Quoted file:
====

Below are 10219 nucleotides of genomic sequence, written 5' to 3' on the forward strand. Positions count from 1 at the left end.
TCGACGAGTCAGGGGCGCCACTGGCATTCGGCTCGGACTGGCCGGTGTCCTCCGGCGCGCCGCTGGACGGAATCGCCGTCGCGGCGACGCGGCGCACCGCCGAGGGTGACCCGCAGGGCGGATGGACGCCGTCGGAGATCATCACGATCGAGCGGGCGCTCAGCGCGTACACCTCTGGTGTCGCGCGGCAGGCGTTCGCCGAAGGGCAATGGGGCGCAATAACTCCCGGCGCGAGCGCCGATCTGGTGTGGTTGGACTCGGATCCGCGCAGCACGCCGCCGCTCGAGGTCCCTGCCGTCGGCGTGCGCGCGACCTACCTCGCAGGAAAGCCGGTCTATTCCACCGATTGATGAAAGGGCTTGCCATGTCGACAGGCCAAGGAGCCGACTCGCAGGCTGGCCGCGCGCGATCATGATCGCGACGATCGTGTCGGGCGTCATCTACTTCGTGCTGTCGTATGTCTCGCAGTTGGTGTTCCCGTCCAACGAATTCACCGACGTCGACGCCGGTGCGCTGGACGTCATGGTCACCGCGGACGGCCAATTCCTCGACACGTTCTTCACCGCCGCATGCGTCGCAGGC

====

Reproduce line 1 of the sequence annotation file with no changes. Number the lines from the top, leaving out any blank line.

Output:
Below are 10219 nucleotides of genomic sequence, written 5' to 3' on the forward strand. Positions count from 1 at the left end.